Mechanisms of speech motor sequence learning


Matthew Masapollo



Study Description

Speaking seems natural and effortless. However, anyone who has ever attempted to speak in a foreign language can readily attest that the ability to produce non-native speech sequences in a fluent, coordinated, and natural-sounding way is a far from trivial skill. In addition, the challenges that clinicians encounter in treating patients with neurological disorders that affect speech production also hint at the complexity involved. The purpose of this project is to investigate how neurotypical people with healthy motor function learn to articulate novel sequences of speech sounds. 

In each of the test sessions, you be asked to produce speech. Specifically, you will produce some made-up non-words comprised of sequences of consonants that do not occur in American English but do occur in some other language. We will record your voice with a microphone.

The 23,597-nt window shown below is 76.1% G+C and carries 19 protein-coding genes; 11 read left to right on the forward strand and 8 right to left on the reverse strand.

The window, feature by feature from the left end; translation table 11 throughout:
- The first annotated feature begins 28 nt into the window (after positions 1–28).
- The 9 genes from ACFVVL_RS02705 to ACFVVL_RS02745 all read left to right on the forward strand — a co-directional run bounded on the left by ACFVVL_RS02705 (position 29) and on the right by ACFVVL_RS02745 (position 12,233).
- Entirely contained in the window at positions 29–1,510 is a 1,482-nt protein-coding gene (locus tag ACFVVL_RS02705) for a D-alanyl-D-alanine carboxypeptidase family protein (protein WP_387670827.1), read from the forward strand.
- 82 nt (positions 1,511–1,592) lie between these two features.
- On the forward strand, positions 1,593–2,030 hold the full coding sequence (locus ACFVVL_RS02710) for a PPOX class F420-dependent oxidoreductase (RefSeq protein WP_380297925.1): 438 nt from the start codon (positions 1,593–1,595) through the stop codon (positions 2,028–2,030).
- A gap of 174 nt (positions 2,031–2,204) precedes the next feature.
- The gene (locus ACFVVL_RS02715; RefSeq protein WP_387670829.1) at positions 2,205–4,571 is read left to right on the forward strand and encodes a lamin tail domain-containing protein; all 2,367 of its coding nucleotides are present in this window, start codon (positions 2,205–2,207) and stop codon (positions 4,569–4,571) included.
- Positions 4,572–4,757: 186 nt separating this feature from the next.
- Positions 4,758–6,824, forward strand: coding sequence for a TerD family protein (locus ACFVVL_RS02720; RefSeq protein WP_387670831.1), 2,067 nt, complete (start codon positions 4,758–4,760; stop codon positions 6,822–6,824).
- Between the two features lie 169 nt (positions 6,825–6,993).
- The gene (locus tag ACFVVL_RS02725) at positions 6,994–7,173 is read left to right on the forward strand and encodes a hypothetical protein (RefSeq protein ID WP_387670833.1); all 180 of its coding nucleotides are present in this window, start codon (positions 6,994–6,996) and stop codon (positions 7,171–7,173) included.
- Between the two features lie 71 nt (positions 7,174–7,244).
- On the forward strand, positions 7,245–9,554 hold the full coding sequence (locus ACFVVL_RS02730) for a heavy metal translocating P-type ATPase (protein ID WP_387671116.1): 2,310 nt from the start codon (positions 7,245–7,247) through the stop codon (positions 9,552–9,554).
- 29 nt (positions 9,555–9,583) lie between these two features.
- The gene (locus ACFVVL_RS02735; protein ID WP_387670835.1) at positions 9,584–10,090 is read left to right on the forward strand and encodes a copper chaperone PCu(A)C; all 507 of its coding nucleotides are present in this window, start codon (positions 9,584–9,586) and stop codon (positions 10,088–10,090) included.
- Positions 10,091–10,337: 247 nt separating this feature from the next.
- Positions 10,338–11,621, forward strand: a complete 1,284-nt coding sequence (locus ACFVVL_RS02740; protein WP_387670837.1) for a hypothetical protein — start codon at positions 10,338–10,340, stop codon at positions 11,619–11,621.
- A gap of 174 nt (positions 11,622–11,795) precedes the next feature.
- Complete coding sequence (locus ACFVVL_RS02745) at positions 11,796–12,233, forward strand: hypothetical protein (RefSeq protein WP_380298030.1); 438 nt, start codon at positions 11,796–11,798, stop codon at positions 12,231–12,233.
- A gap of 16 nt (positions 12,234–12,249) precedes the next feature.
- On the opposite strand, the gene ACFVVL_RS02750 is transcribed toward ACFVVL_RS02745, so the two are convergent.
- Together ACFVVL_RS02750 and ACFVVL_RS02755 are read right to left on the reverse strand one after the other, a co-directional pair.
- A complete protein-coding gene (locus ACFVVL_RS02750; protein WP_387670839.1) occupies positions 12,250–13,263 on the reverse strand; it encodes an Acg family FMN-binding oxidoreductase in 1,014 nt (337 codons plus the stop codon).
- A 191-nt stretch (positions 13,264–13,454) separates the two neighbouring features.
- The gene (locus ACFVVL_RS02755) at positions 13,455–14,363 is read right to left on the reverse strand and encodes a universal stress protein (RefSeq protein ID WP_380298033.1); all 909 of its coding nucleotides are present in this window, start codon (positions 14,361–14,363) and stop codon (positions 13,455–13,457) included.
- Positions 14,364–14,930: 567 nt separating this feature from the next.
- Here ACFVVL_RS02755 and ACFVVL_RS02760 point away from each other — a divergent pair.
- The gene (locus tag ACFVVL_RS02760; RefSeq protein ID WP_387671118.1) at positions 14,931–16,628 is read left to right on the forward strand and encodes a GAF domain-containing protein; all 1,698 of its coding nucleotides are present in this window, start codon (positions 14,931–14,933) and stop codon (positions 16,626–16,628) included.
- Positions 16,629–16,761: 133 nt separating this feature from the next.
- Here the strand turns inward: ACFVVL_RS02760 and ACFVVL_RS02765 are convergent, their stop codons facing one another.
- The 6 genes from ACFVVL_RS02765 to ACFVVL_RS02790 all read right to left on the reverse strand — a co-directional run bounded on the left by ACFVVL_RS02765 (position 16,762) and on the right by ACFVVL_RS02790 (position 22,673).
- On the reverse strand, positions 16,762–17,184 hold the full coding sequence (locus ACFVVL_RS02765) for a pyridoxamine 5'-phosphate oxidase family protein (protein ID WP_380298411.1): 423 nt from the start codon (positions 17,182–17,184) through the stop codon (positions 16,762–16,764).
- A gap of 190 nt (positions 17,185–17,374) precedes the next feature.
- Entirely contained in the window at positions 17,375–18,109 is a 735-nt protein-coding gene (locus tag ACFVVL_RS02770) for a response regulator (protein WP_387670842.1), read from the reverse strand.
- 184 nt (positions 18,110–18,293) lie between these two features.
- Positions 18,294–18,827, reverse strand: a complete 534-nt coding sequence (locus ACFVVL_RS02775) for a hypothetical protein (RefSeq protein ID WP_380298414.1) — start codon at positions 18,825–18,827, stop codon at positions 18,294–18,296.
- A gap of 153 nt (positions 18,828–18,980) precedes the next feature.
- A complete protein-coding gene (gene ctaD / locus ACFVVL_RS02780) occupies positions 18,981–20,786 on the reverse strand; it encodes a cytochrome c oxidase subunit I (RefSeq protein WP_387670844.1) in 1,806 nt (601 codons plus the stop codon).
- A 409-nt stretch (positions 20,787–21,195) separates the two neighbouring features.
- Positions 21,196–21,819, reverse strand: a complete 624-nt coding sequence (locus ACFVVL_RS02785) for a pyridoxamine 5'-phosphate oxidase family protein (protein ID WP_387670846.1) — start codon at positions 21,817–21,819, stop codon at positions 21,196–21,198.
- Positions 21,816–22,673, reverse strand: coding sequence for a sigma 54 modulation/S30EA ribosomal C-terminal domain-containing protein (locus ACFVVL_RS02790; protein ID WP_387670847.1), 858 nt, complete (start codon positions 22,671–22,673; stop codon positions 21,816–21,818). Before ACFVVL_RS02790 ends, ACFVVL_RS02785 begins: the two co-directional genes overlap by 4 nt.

Following one of the test sessions you will be asked to wear a wrist-worn sleep monitoring device. You will be asked to wear the device overnight while you sleep. This will measure the duration and quality of your sleep based on heart rate and movement tracking measures.

Participant Requirements

All participants must be native, monolingual speakers of American English with no history of a speech, language, hearing, or other neurological deficit.

Estimated Duration of Experiment

Participation in this study will be over a total of two or three sessions, each of which will take no more than an hour including breaks.

Number of Subjects Needed



Dental Science Building (DG-135)

Contact Information